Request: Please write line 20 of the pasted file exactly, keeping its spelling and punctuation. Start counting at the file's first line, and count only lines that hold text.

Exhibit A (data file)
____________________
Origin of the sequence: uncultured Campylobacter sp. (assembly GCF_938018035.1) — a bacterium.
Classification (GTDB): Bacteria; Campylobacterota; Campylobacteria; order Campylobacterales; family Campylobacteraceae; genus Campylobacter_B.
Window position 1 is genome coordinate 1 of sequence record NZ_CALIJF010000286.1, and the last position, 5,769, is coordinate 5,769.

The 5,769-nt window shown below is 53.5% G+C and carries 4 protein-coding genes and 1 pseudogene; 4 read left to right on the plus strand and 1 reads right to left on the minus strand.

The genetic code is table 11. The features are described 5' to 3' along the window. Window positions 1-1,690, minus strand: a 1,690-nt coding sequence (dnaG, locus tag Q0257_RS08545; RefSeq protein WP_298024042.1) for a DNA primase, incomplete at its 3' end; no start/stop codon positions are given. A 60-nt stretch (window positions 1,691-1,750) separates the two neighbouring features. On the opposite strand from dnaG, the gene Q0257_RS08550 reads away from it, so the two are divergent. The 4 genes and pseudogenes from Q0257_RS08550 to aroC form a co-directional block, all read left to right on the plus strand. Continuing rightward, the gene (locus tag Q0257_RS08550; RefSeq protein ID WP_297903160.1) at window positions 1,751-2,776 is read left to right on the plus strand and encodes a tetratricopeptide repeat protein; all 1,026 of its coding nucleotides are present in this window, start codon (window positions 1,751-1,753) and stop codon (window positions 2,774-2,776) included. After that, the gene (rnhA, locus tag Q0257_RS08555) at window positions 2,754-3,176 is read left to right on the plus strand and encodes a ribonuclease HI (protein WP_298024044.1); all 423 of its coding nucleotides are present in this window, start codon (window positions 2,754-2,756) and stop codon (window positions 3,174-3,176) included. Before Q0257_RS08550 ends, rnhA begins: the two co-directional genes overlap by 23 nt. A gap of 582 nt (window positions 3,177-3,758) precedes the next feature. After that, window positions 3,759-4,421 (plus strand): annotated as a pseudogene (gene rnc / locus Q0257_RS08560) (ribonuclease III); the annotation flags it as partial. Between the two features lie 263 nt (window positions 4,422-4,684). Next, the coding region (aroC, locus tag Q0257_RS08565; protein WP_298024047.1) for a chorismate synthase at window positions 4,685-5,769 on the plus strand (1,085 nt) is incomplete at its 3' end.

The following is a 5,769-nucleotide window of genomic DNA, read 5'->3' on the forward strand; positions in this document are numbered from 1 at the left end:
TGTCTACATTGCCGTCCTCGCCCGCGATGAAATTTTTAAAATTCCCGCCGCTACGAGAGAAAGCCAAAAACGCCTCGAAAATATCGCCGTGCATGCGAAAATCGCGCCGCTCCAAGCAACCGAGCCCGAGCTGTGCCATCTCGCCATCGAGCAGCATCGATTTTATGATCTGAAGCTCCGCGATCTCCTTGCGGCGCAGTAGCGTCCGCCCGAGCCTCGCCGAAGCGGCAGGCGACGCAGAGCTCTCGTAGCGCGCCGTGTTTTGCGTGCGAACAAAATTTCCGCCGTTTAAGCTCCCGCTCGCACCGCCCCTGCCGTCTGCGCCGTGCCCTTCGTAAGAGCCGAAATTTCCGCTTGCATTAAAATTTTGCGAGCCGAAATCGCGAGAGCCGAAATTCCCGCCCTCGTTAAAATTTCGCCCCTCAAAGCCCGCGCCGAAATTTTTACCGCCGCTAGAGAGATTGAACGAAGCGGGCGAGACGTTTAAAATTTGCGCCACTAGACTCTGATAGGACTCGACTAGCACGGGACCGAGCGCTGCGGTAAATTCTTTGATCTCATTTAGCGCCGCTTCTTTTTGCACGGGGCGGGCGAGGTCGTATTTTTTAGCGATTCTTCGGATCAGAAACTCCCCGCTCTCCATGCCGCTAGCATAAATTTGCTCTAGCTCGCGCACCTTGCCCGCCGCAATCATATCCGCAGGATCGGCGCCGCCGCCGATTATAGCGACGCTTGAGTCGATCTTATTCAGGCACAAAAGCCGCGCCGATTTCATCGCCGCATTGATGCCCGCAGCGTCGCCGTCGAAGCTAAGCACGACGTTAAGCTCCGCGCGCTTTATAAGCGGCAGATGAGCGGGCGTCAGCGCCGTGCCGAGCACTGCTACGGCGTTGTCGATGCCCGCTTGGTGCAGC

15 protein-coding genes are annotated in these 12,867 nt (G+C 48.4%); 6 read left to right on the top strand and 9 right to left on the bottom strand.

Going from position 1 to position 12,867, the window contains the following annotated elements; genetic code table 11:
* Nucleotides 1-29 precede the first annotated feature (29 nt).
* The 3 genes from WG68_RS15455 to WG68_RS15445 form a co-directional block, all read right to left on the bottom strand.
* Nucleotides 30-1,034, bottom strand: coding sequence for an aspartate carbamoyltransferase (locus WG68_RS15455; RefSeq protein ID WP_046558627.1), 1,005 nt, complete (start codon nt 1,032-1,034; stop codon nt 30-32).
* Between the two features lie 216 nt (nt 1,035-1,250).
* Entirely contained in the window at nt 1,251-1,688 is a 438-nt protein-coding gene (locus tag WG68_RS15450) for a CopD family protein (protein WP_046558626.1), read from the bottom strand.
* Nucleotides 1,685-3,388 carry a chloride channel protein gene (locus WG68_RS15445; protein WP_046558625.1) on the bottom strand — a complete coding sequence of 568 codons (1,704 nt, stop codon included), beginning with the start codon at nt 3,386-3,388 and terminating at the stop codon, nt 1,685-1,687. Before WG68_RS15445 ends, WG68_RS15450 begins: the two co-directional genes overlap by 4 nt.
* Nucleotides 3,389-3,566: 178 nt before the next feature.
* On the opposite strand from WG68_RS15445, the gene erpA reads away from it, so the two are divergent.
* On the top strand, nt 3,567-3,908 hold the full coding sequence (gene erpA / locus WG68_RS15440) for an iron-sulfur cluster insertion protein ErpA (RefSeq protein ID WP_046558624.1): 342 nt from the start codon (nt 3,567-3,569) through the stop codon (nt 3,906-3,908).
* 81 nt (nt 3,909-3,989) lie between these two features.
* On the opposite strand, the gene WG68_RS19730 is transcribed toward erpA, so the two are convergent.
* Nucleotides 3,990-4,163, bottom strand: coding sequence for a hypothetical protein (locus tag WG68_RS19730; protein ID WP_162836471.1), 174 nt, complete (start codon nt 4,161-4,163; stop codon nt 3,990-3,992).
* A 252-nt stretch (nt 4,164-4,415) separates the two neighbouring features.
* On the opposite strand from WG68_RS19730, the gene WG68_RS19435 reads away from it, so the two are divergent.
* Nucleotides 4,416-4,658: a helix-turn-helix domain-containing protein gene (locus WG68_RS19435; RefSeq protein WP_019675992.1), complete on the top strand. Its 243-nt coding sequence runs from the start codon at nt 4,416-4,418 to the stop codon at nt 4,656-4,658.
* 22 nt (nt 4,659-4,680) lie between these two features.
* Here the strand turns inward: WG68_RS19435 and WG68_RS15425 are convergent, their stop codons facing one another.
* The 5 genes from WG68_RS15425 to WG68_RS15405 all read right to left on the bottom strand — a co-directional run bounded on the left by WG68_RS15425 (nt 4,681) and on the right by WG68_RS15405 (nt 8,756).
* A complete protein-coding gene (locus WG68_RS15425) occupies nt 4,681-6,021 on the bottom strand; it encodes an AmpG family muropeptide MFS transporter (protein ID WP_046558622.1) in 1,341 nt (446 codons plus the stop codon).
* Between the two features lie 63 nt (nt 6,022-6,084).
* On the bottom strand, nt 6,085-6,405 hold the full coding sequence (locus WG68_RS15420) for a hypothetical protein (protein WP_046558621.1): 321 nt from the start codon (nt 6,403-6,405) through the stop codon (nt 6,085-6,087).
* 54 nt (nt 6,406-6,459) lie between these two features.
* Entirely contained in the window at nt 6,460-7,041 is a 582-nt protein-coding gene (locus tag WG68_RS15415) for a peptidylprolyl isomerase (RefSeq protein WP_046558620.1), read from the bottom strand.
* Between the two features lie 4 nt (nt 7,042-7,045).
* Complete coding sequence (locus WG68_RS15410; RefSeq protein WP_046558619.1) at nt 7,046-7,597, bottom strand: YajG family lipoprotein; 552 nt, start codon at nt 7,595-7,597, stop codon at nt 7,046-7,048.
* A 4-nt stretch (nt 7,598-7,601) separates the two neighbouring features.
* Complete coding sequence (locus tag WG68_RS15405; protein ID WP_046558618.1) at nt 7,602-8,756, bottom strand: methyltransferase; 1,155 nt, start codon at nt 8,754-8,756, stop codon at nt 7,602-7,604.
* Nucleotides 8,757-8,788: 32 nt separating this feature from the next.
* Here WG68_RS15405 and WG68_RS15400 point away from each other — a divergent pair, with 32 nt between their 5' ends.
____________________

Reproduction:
* On the opposite strand, the gene WG68_RS19730 is transcribed toward erpA, so the two are convergent.